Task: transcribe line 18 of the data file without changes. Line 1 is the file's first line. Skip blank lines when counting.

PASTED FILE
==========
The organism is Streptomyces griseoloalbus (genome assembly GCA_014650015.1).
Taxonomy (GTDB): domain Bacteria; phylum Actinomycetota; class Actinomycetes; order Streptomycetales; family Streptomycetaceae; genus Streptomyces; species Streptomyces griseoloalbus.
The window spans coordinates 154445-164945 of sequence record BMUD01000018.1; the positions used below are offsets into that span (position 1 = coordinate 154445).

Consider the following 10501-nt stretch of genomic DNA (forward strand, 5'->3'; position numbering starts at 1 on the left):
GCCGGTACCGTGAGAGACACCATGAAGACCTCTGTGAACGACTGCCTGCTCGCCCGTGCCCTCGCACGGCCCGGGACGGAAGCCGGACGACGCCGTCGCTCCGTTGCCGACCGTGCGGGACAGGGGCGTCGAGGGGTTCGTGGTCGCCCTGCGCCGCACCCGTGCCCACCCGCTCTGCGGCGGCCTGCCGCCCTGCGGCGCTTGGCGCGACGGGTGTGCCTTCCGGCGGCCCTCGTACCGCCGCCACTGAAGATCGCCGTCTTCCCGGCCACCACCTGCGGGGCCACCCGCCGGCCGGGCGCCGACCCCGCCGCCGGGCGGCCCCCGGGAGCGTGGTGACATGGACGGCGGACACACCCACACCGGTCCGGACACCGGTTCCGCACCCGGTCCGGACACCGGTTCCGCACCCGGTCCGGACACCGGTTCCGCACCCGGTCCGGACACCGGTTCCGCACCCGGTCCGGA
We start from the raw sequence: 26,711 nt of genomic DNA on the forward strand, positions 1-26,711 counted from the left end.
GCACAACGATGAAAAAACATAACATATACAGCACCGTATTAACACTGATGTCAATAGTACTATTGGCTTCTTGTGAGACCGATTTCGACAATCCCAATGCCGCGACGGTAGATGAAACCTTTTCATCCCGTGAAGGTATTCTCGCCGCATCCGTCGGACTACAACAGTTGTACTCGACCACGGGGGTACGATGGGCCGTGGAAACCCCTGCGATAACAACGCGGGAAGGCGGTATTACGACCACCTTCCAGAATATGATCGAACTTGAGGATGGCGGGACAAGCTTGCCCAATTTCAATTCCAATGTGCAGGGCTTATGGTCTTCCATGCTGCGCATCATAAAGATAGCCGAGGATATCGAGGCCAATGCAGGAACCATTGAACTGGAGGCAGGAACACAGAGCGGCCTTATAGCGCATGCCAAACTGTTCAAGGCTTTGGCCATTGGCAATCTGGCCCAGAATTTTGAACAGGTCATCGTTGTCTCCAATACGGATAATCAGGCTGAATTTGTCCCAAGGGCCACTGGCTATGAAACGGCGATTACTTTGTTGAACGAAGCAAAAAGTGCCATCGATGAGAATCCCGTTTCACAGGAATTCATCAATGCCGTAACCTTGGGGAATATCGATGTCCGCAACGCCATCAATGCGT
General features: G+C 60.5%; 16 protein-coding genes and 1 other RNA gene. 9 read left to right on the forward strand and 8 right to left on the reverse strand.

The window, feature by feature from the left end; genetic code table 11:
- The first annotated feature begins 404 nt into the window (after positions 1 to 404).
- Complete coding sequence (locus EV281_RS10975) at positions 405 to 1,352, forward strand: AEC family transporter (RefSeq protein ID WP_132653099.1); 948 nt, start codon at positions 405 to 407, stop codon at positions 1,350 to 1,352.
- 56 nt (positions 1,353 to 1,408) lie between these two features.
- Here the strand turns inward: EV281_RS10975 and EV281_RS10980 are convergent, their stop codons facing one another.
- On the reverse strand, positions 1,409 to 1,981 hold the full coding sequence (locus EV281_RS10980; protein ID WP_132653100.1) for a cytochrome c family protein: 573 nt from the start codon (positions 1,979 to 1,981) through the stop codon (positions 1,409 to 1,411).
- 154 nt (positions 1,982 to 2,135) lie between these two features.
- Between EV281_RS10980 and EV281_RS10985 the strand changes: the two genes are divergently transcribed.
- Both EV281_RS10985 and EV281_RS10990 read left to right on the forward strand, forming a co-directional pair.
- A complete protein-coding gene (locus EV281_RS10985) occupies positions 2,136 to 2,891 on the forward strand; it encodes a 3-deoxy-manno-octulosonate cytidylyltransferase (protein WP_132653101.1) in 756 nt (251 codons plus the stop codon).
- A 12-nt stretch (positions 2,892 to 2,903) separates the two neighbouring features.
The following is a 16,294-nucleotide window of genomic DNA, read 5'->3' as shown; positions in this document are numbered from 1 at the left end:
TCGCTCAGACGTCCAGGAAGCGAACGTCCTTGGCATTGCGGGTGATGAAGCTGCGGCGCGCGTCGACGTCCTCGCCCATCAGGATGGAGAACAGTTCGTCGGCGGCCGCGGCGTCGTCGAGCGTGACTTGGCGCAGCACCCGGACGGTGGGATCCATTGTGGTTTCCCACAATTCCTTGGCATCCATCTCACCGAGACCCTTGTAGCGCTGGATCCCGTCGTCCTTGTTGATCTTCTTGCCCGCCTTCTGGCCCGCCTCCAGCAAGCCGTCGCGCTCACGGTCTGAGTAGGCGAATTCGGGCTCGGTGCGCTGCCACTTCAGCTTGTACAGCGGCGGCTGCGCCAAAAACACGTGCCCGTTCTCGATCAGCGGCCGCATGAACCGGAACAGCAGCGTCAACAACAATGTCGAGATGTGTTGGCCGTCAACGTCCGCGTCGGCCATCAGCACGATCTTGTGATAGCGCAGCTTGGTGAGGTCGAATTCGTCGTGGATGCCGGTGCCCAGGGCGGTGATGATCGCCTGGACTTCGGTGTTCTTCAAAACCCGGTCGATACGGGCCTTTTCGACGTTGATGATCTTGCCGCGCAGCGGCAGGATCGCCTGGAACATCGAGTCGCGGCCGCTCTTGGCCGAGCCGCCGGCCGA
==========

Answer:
- A complete protein-coding gene (locus EV281_RS10985) occupies positions 2,136 to 2,891 on the forward strand; it encodes a 3-deoxy-manno-octulosonate cytidylyltransferase (protein WP_132653101.1) in 756 nt (251 codons plus the stop codon).